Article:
Frederico: Yeah, as I told you while I was working I was responsible for this CMS called Unicity. It was an Italian company. I was responsible for creating and taking care of this CMS. There were not, like today, many options for editors to use inside a CMS, inside web pages.
We still have it, I think it’s called eWebEditPro. It’s an ActiveX component, something very old. Something most of you guys probably haven’t heard about, you’re unlikely to have heard about these things! Basically it was a very… Microsoft, Internet Explorer technology… to include components inside web pages. Yeah, so we were using that component. It was a commercial thing. It was okay, but it was commercial, it was in ActiveX, and it was in a lot of technology we didn’t like to have. We were a little bit unsure about that. Then one day I said, okay I will try to find, you know, options. There was very little stuff there, really, and nothing with quality.
And then I was working on it during my nights or…
Alexis: Free time.
Frederico: …weekends, free time, all the time just working. When I had time I was just working on FCKEditor. In the end of 2002, I released the first release which was 0.8, released in March 2003. More than 11 years ago already. Yeah, that’s it.
Alexis: And I said wow, because you struck gold in a way, with your first open source project.
Frederico: I think that you know, Alexis, when you do something with passion… Many times as developers we do things with passion because we love what we do. We’re very lucky as developers, because being a developer… either you love it and then you can be good at that. Because if you don’t love it, you will not do much with programming. And so we’re very lucky. I kind of think that you get in love and when you do something that you love, you can do the best possible. And you’re okay to just spend as much time as you want on that. Your life can be just that and you’re okay, you are happy with that. And that was my situation there at the beginning. It was my life, my love, so it worked because of this as well.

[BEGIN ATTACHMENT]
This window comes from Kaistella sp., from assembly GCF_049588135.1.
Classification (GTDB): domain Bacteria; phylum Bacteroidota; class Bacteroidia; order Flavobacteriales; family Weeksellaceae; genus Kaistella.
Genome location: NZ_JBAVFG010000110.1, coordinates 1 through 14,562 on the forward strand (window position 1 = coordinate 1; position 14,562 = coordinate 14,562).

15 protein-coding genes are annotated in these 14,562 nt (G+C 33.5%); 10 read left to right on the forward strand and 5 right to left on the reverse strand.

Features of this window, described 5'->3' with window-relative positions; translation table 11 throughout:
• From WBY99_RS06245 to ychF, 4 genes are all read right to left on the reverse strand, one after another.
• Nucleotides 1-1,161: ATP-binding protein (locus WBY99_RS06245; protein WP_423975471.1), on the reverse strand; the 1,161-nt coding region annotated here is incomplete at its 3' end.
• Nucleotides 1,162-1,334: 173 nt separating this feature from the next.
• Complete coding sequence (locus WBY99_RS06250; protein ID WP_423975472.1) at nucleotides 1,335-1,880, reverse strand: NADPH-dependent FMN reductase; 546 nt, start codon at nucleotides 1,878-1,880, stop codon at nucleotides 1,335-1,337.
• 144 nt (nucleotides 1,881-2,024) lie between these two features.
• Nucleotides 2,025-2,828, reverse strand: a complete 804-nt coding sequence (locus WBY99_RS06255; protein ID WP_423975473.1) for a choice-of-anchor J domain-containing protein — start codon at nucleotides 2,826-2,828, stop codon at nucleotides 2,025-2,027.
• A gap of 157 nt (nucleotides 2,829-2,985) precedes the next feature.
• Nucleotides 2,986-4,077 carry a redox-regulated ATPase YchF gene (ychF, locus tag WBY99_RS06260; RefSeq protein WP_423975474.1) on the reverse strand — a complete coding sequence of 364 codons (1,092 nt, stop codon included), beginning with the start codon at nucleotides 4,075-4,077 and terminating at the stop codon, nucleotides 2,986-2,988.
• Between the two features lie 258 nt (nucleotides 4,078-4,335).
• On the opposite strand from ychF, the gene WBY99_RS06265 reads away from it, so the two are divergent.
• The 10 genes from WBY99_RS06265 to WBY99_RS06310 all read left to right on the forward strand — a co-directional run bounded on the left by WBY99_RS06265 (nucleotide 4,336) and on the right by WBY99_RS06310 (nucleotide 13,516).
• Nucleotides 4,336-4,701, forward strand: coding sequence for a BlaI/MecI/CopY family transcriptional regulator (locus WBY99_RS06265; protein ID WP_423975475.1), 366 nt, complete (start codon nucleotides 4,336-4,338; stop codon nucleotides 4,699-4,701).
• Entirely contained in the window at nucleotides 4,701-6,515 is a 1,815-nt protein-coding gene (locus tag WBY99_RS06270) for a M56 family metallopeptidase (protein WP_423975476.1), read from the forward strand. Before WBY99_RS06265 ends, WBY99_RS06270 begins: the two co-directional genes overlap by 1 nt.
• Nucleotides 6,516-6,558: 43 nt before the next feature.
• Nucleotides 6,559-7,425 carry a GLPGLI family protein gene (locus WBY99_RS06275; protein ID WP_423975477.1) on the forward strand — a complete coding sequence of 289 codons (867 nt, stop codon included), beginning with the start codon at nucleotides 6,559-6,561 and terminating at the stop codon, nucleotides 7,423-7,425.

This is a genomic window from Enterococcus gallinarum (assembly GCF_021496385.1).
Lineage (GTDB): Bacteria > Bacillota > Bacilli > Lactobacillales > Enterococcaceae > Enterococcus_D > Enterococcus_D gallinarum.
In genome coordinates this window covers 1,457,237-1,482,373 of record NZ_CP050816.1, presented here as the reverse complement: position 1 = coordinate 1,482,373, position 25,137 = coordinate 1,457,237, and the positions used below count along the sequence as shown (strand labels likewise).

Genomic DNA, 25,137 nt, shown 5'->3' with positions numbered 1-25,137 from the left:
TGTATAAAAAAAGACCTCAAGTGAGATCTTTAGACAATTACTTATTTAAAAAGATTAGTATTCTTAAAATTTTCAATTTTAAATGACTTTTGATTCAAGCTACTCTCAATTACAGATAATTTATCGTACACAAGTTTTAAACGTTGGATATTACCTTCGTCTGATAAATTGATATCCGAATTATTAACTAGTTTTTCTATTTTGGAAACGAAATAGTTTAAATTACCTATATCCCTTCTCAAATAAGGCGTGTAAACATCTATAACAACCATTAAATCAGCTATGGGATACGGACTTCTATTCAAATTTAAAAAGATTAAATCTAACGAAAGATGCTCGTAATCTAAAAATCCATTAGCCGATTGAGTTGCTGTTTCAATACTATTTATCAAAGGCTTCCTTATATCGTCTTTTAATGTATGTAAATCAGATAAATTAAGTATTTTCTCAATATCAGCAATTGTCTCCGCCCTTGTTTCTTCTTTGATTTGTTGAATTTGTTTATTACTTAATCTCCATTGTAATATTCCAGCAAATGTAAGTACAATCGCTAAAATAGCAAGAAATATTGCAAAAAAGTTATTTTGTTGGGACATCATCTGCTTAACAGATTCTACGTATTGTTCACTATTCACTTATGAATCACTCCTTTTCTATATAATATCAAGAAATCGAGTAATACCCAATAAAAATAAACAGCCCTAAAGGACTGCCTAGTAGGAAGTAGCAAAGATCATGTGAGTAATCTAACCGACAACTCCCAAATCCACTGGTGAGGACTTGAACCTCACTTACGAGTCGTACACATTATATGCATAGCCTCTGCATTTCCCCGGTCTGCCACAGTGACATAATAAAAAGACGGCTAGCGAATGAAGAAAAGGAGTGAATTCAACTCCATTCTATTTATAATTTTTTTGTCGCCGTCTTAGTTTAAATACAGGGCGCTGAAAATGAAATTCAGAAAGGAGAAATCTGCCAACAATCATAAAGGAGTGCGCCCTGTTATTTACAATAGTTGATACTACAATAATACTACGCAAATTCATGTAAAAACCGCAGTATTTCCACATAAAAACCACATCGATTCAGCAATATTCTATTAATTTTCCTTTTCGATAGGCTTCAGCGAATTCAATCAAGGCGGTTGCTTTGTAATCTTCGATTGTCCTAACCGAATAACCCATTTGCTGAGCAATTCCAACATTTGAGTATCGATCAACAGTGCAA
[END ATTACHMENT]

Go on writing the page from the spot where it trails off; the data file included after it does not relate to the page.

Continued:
Alexis: We have to mention you are not the only creator of CKEditor, FCKEditor back then, but also the namesake. How did you decide, “You know what? I’m going to name this thing after myself, it’s my baby so it’s going to have my name!”
Frederico: I should have called it Junior! It was kind of a joke, because while working at this company… when adding comments that were like personal comments, something from me to remember later, or to leave a note, it was always marked by my initials. The famous FCK initials.
I was okay with that. So I wanted a name for it and used the same approach, these initials. It sounded cool for me back then. It’s true that back then, I came from Brazil, I was just speaking Portuguese there, then I went to Italy, speaking Italian. English was something I was starting to use for real when I launched FCKEditor because I had to launch websites in English to start communicate in English, and so on.
I had really no feeling for English, like today. So I just gave it a name that sounded cool for me. Many in Italy, my friends.. they liked it. But then you know, like one year and a half later only, someone came to me and said, “You know Fred, this name is not as cool as you think it is, you know.” [laughing]
So, I figured out that FCK isn’t a thing that people like to have written everywhere.
Alexis: Missing one letter.
Frederico: Exactly! So I said okay. But by then, FCKEditor was already famous, already used. Two years later, in fact. So I said okay but I cannot do this change now, I don’t know, I was very worried about making the change in the name. I didn’t want to break something which was working.
Alexis: Name recognition…
Frederico: Yeah exactly. The brand itself. I said okay, this thing.. I still, I can’t.. when I have that for long.. until CKEditor 3, which was a very big change but that only happened in 2009. It was a very important release. We had a new website, new brand, we had a lot of things happening. So I said.. okay, since we have such a big thing, let’s take the occasion to fix this thing up. I went to the community to also grab opinions about how to change this and interacted a lot with them.
And I think I have chosen a name that works well because people were still able to connect it with the previous versions. So yeah, it was an unlucky thing in the beginning. But I’m very happy everything ended well in that sense.
Alexis: If it provides any comfort, I will say that I did not notice it was missing a letter, until today. I was just surprised that it was your initials at first, “Oh, that’s why it’s called that!”
Frederico: Exactly. But you know, it was just a fun fact. It didn’t disturb me so much. Actually, many people said they loved the name exactly because of that.